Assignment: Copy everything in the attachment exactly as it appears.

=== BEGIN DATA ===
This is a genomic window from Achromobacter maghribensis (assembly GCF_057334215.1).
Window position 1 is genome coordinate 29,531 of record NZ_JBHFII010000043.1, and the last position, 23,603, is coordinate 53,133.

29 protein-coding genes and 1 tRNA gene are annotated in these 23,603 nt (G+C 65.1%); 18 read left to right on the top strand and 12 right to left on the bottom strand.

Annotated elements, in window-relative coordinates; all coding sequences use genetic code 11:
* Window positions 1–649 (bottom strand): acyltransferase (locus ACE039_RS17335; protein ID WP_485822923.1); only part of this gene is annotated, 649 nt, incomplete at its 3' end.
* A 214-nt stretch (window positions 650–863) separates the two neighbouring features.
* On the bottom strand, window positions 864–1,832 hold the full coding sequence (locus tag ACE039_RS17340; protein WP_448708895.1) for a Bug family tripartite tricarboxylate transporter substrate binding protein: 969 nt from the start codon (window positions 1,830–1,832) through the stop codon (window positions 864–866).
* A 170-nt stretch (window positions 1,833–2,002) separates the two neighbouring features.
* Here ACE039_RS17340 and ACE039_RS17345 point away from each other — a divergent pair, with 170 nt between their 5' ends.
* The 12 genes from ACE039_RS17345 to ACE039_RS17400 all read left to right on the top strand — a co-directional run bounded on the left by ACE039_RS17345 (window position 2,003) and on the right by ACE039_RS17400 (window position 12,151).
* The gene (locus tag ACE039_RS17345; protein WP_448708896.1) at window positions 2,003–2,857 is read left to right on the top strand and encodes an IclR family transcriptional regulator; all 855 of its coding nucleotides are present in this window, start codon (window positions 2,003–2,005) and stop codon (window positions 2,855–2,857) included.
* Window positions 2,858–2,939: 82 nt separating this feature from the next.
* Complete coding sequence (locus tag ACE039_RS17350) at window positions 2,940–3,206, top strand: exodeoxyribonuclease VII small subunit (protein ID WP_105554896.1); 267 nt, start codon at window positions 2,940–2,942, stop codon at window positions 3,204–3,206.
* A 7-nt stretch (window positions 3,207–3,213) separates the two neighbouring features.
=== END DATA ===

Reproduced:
This is a genomic window from Achromobacter maghribensis (assembly GCF_057334215.1).
Window position 1 is genome coordinate 29,531 of record NZ_JBHFII010000043.1, and the last position, 23,603, is coordinate 53,133.

29 protein-coding genes and 1 tRNA gene are annotated in these 23,603 nt (G+C 65.1%); 18 read left to right on the top strand and 12 right to left on the bottom strand.

Annotated elements, in window-relative coordinates; all coding sequences use genetic code 11:
* Window positions 1–649 (bottom strand): acyltransferase (locus ACE039_RS17335; protein ID WP_485822923.1); only part of this gene is annotated, 649 nt, incomplete at its 3' end.
* A 214-nt stretch (window positions 650–863) separates the two neighbouring features.
* On the bottom strand, window positions 864–1,832 hold the full coding sequence (locus tag ACE039_RS17340; protein WP_448708895.1) for a Bug family tripartite tricarboxylate transporter substrate binding protein: 969 nt from the start codon (window positions 1,830–1,832) through the stop codon (window positions 864–866).
* A 170-nt stretch (window positions 1,833–2,002) separates the two neighbouring features.
* Here ACE039_RS17340 and ACE039_RS17345 point away from each other — a divergent pair, with 170 nt between their 5' ends.
* The 12 genes from ACE039_RS17345 to ACE039_RS17400 all read left to right on the top strand — a co-directional run bounded on the left by ACE039_RS17345 (window position 2,003) and on the right by ACE039_RS17400 (window position 12,151).
* The gene (locus tag ACE039_RS17345; protein WP_448708896.1) at window positions 2,003–2,857 is read left to right on the top strand and encodes an IclR family transcriptional regulator; all 855 of its coding nucleotides are present in this window, start codon (window positions 2,003–2,005) and stop codon (window positions 2,855–2,857) included.
* Window positions 2,858–2,939: 82 nt separating this feature from the next.
* Complete coding sequence (locus tag ACE039_RS17350) at window positions 2,940–3,206, top strand: exodeoxyribonuclease VII small subunit (protein ID WP_105554896.1); 267 nt, start codon at window positions 2,940–2,942, stop codon at window positions 3,204–3,206.
* A 7-nt stretch (window positions 3,207–3,213) separates the two neighbouring features.